Unhealthily Reacting to How You Wish the Situation Was

March 28, 2013 Natasha Tracy

We all have parts of our lives that we wish were different. One might wish her boyfriend hadn’t cheated on her. One might wish that his boss wasn’t so micromanaging. One might wish that she wasn’t bipolar. And so on. One might feel that these situations are unfair.

And sometimes when experiences arise around these situations, we react, not to the situation itself, but to how we wish the situation were and this gets in the way of making healthy choices.

Reacting to How we Wish a Situation Were

As explained by Sheri Van Dijk, MSW in the book The Dialectical Behavior Therapy Skills Workbook for Bipolar Disorder:

Often what gets in the way of doing what works is your thoughts about the situation. For example, you think that the way you’ve been treated at work isn’t fair, so why should you give two weeks notice and be civil to the boss? Or you think that it’s not fair that you have to take medication every day when most other people don’t, so why should you have to put up with annoying side effects?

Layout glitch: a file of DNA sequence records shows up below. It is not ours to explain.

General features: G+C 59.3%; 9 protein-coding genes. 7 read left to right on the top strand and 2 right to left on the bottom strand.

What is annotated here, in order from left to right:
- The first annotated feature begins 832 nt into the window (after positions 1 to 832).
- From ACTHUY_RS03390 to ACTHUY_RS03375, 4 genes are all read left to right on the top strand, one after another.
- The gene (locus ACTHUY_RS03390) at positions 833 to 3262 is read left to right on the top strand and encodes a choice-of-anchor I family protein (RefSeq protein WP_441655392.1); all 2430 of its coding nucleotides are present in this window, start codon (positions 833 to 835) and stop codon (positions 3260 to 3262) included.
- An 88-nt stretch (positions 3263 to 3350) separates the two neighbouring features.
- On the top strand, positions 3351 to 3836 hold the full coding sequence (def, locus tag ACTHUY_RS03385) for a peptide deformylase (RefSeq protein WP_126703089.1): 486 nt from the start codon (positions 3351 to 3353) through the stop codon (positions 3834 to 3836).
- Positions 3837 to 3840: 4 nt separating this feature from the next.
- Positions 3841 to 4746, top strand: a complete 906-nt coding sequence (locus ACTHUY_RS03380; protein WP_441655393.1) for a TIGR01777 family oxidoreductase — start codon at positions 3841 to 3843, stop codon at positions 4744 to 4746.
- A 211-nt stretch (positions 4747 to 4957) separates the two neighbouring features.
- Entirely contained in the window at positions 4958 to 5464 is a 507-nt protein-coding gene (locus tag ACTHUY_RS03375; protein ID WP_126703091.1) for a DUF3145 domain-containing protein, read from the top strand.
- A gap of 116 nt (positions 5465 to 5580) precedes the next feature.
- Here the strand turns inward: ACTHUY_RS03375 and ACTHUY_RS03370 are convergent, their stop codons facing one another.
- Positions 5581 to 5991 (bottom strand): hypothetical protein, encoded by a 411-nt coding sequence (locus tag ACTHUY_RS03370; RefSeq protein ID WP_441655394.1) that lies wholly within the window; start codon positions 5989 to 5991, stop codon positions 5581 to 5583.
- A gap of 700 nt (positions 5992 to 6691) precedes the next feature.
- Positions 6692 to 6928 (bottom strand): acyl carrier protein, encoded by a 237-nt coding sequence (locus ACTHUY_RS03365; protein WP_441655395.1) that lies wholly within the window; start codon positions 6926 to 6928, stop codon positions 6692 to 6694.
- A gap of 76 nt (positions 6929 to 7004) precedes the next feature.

In these cases you might go in and give your boss a piece of your mind and storm out – not thinking about the long-term consequences, like getting a good reference for future employment. Or you might stop taking your medication even though this might produce a relapse. In both cases, you really aren’t making good decisions because you’re reacting to how you wish the situation were, and not the situation itself.

It may be the case that you were treated unfairly at work and a reasonable thing to do might be to quit, but a wise mind would consider the way of handling leaving the job such that it didn’t result in negative consequences. Maybe that would mean getting another job before quitting this one, for example.

How Not to React to How We Wish a Situation Were

The thing about reacting to how you wish a situation was is that you are reacting. In other words, you’re acting without thinking it through. The answer then, is to think before acting and to consider our own motivations before making a decision. Reacting sometimes feels good in the moment (Yay, I threw my pills out the window!) but then later feels terrible (Bleh, now I’m suicidal). We need to see the value in not reacting and then we need to choose our action.

Because it’s entirely possible to step back from a situation and consider the consequences before acting, but it takes mindfulness to do so. It takes our own willingness to watch our own thoughts, and stop when necessary in order to apply wisdom to our behavior. Because most of us can see the consequences, we just don’t see them in the moment.